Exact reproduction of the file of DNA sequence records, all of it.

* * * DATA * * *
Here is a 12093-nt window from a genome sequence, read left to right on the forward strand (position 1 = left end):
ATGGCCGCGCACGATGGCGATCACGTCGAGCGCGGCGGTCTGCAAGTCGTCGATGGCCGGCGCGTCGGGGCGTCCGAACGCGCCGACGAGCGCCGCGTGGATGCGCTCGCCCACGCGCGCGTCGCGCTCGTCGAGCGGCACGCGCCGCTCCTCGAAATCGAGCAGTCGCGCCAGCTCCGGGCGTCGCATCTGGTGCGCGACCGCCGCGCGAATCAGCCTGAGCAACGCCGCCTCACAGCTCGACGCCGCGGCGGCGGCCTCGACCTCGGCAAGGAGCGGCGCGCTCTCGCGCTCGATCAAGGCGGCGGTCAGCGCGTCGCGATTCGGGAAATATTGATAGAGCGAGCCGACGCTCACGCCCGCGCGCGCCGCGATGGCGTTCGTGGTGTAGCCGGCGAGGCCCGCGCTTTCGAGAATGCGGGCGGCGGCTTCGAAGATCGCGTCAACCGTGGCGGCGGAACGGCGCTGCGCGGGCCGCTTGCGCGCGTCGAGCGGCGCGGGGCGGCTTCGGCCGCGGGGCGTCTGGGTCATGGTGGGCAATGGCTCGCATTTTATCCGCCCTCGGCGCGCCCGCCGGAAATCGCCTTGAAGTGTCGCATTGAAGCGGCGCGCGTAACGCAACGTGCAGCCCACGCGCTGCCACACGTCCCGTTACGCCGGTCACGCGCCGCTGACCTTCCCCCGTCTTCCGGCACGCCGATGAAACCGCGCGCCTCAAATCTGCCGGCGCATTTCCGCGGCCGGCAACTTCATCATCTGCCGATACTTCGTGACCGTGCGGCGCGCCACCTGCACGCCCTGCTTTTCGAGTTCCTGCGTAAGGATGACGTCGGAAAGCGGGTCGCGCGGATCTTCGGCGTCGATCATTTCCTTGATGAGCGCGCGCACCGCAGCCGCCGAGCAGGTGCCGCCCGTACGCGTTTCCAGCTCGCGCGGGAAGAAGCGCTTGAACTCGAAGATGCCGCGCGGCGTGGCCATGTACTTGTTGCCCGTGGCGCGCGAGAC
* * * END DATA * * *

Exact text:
Here is a 12093-nt window from a genome sequence, read left to right on the forward strand (position 1 = left end):
ATGGCCGCGCACGATGGCGATCACGTCGAGCGCGGCGGTCTGCAAGTCGTCGATGGCCGGCGCGTCGGGGCGTCCGAACGCGCCGACGAGCGCCGCGTGGATGCGCTCGCCCACGCGCGCGTCGCGCTCGTCGAGCGGCACGCGCCGCTCCTCGAAATCGAGCAGTCGCGCCAGCTCCGGGCGTCGCATCTGGTGCGCGACCGCCGCGCGAATCAGCCTGAGCAACGCCGCCTCACAGCTCGACGCCGCGGCGGCGGCCTCGACCTCGGCAAGGAGCGGCGCGCTCTCGCGCTCGATCAAGGCGGCGGTCAGCGCGTCGCGATTCGGGAAATATTGATAGAGCGAGCCGACGCTCACGCCCGCGCGCGCCGCGATGGCGTTCGTGGTGTAGCCGGCGAGGCCCGCGCTTTCGAGAATGCGGGCGGCGGCTTCGAAGATCGCGTCAACCGTGGCGGCGGAACGGCGCTGCGCGGGCCGCTTGCGCGCGTCGAGCGGCGCGGGGCGGCTTCGGCCGCGGGGCGTCTGGGTCATGGTGGGCAATGGCTCGCATTTTATCCGCCCTCGGCGCGCCCGCCGGAAATCGCCTTGAAGTGTCGCATTGAAGCGGCGCGCGTAACGCAACGTGCAGCCCACGCGCTGCCACACGTCCCGTTACGCCGGTCACGCGCCGCTGACCTTCCCCCGTCTTCCGGCACGCCGATGAAACCGCGCGCCTCAAATCTGCCGGCGCATTTCCGCGGCCGGCAACTTCATCATCTGCCGATACTTCGTGACCGTGCGGCGCGCCACCTGCACGCCCTGCTTTTCGAGTTCCTGCGTAAGGATGACGTCGGAAAGCGGGTCGCGCGGATCTTCGGCGTCGATCATTTCCTTGATGAGCGCGCGCACCGCAGCCGCCGAGCAGGTGCCGCCCGTACGCGTTTCCAGCTCGCGCGGGAAGAAGCGCTTGAACTCGAAGATGCCGCGCGGCGTGGCCATGTACTTGTTGCCCGTGGCGCGCGAGAC